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New Zealand Plant Protection 67 (2014): 328

Novel release method proves successful: the gum leaf skeletoniser parasitoid Cotesia urabae establishes in two new locations

B.A. Gresham, T.M. Withers, G.A. Avila and L.A. Berndt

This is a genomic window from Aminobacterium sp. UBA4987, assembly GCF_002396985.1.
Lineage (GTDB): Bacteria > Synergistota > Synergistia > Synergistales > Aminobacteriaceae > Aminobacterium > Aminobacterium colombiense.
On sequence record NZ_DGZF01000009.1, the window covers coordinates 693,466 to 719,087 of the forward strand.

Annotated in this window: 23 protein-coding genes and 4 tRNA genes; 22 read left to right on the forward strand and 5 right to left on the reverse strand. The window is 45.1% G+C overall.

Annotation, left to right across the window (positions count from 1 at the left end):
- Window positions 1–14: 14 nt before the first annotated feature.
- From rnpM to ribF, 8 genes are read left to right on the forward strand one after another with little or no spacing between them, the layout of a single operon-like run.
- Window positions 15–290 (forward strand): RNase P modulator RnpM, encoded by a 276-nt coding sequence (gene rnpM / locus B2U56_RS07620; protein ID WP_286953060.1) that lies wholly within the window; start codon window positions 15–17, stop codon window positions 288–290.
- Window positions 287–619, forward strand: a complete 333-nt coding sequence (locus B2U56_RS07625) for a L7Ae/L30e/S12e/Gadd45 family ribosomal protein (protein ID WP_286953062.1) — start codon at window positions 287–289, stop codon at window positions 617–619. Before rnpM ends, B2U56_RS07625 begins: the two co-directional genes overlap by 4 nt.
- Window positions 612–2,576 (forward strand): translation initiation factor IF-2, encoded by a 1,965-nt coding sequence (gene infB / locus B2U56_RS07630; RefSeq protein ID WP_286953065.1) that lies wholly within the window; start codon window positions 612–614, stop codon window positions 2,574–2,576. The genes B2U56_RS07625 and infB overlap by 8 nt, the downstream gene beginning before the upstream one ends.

The Australian braconid wasp Cotesia urabae was first released in New Zealand in 2011, as a biological control agent for the gum leaf skeletoniser Uraba lugens (Lepidoptera: Nolidae). The larvae of this moth predominantly attack Eucalyptus spp. (Class: Symphyomyrtus) and, since its predicted future geographic range is extensive, there is concern it could become a serious pest of eucalypt plantations in New Zealand. Initial releases of C. urabae using adult parasitoids were made in Auckland at three separate sites between January and June 2011. Cotesia urabae established at each site and preliminary monitoring has revealed that the wasps have naturally dispersed to six other sites, ranging up to 6 km from an initial release site. In January 2012, C. urabae were released in Whangarei and Tauranga, trialling a novel method using parasitoid-attacked host larvae, rather than adult parasitoids. This method proved to be successful, with establishment now confirmed in both of these locations, and also provided greater flexibility. The two latest releases were made using the same method in Nelson (October 2013) and Napier (February 2014), but it is not yet known if the parasitoid has successfully established in these locations.

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